Life after ISCT: Reflections on the industry by Akron’s Claudia Zylberberg

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Last month, Akron attended the 20th annual ISCT Meeting in Paris. This year’s was the largest ISCT meeting yet, with hundreds of delegates participating in dozens of sessions across multiple subject areas.

Akron participated via multiple channels: our booth and scientific poster were a constant source of traffic and scientific exchange, while Akron’s Claudia Zylberberg participated in a number of scientific platforms.

One of these was a panel on Quality and Operations titled “Ancillary Materials for Cellular Therapies”. Apart from Akron, other panelists included scientists from MD Anderson, USP and Stem Cell Technologies. Of the panel, Dr. Zylberberg said:

“This was a very enlightening session. Lynn Csontos and Jennifer Solomon, highlighted the importance of language, labeling and quality harmonization between continents. The session, led by ISCT-FACT, brought to light the need for a workshop to discuss this subject in more depth. The session, in proposed partnership with USP, would answer such critical questions as when cGMP ancillary materials are needed and what the real meaning of cGMP within this context is, with the aim of bringing clarity to an otherwise murky subject. “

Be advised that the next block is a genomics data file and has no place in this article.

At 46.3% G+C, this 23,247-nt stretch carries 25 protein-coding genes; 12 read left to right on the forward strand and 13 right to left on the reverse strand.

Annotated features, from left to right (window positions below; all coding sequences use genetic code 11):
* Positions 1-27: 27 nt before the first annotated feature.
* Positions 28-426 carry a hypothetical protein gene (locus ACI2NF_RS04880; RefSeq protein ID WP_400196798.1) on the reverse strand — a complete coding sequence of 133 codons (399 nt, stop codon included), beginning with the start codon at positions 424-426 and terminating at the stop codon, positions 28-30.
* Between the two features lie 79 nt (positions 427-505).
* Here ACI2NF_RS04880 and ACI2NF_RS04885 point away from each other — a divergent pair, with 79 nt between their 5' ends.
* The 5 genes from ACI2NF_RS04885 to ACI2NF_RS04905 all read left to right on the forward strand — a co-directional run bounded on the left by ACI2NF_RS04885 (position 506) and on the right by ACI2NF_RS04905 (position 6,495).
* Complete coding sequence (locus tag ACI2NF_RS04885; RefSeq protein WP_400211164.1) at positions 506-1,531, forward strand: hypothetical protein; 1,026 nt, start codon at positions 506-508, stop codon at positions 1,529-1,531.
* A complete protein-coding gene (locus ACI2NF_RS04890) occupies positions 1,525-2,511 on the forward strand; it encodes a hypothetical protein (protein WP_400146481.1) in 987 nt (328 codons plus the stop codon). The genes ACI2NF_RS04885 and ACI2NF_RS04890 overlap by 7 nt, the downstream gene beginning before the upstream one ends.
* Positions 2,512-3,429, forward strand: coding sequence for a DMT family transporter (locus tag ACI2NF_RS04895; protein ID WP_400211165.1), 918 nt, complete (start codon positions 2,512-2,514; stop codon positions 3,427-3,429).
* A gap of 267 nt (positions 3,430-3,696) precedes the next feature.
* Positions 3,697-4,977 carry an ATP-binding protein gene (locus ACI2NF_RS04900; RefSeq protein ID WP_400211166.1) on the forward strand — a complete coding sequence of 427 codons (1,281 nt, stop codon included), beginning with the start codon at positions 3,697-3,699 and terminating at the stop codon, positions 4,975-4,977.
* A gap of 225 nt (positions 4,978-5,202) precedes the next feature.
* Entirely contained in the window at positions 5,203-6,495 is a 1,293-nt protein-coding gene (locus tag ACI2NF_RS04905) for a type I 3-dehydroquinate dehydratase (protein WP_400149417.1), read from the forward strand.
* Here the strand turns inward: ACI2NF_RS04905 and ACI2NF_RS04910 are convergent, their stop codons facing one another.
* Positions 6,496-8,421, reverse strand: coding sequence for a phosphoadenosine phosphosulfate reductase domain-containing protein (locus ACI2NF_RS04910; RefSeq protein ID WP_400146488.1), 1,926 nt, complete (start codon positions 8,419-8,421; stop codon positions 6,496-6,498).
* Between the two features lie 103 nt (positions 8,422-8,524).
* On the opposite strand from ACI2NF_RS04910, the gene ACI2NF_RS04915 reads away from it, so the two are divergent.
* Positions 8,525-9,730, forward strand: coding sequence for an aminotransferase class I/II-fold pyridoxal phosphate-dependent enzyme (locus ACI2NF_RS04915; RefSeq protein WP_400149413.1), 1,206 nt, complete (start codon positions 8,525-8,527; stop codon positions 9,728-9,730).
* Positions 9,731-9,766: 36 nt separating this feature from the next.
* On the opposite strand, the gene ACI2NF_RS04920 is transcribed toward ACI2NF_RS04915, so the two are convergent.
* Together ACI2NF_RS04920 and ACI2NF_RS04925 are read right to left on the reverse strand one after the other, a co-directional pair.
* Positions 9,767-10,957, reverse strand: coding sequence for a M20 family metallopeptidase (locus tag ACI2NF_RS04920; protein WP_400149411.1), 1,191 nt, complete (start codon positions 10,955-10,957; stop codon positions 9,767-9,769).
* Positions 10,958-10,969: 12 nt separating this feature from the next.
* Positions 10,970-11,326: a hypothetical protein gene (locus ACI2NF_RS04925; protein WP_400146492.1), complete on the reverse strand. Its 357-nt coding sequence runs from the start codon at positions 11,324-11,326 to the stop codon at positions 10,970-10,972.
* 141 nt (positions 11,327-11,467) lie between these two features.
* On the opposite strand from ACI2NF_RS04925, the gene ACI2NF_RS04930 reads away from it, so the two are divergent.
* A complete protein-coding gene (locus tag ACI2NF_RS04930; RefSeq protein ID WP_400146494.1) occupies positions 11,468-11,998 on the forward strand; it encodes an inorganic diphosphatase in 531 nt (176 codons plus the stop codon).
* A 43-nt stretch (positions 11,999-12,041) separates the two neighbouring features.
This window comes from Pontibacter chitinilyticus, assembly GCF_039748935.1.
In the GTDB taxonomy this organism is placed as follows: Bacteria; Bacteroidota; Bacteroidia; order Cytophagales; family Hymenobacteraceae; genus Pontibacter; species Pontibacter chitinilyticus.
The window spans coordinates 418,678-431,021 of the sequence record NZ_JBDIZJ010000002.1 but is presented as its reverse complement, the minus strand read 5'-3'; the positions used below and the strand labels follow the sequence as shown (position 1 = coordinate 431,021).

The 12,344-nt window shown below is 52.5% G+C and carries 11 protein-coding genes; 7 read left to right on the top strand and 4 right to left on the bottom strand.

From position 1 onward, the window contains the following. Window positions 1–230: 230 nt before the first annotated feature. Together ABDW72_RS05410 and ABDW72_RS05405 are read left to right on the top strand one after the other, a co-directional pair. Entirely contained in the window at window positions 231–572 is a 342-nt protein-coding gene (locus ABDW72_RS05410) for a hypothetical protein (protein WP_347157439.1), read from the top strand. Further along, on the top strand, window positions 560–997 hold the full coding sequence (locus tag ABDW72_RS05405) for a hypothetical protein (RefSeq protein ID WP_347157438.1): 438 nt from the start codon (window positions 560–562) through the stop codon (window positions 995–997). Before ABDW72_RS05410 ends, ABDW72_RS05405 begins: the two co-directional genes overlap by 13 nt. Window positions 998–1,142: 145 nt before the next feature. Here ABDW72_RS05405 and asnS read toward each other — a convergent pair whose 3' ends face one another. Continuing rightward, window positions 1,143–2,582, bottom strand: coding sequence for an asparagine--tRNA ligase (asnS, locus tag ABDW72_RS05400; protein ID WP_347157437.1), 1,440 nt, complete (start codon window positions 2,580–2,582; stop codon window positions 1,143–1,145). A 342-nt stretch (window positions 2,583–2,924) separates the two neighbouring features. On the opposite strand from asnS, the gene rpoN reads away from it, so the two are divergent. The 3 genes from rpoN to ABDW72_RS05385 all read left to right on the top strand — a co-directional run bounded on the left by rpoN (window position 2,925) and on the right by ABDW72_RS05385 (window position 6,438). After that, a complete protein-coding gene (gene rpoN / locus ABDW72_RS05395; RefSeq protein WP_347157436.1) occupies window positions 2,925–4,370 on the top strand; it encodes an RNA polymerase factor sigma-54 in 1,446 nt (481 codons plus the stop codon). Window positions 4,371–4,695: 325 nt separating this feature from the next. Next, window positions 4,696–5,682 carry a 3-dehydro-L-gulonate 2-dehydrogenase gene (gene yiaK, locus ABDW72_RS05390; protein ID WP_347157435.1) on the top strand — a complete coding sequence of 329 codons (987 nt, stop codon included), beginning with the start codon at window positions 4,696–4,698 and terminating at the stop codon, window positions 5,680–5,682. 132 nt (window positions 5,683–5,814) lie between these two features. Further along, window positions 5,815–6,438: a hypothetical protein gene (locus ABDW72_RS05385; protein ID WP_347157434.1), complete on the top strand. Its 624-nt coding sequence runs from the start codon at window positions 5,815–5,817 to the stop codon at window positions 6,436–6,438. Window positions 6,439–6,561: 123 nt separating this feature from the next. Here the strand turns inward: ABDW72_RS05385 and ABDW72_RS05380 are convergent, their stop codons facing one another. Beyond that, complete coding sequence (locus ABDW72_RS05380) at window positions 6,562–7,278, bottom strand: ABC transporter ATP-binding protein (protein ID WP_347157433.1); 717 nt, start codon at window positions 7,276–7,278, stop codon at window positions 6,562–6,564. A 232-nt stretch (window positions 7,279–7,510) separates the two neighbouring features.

Another of Dr. Zylberberg’s highlights included a session on reimbursement strategies and cost of goods.

“Michael May from CIRM spoke about the importance of including reimbursement strategies early in the cell therapy development process. Understanding the reimbursement process is of utmost importance. In Canada, in a fixed budget system, reimbursement is “complicated”. There is a need to recognize both the opportunity to recoup the investment as well as the value proposition when other therapies for the same indication exist on the market. They have a very systematic approach for evaluating reimbursement options for early-stage cell therapies in line with patients’ needs. During that same session, Margaret Parton (from the UK’s NHS) highlighted that negotiations are typically based on cost instead of value. The message was clear: when implementing strategies for reimbursement for cell therapies, evidence and data for their value and effectiveness needs to be gathered from the very start.

During William Milligan’s session on COGs, Bob Preti (PCT) discussed the key impact of the COG on the overall process – it was clear to me the need to understand and streamline the process as a whole is critical. Evelyn Stalmeijer pointed out the need of cost modeling, by considering and adding up components within facility design, process, capacity and supply chain areas. Indeed, failures in cell therapies occur mostly because of the high COG’s and uncontrolled process variability.

Akron is now gearing up for the upcoming ISSCR meeting which will take place in Vancouver June 18-21. More details to follow.

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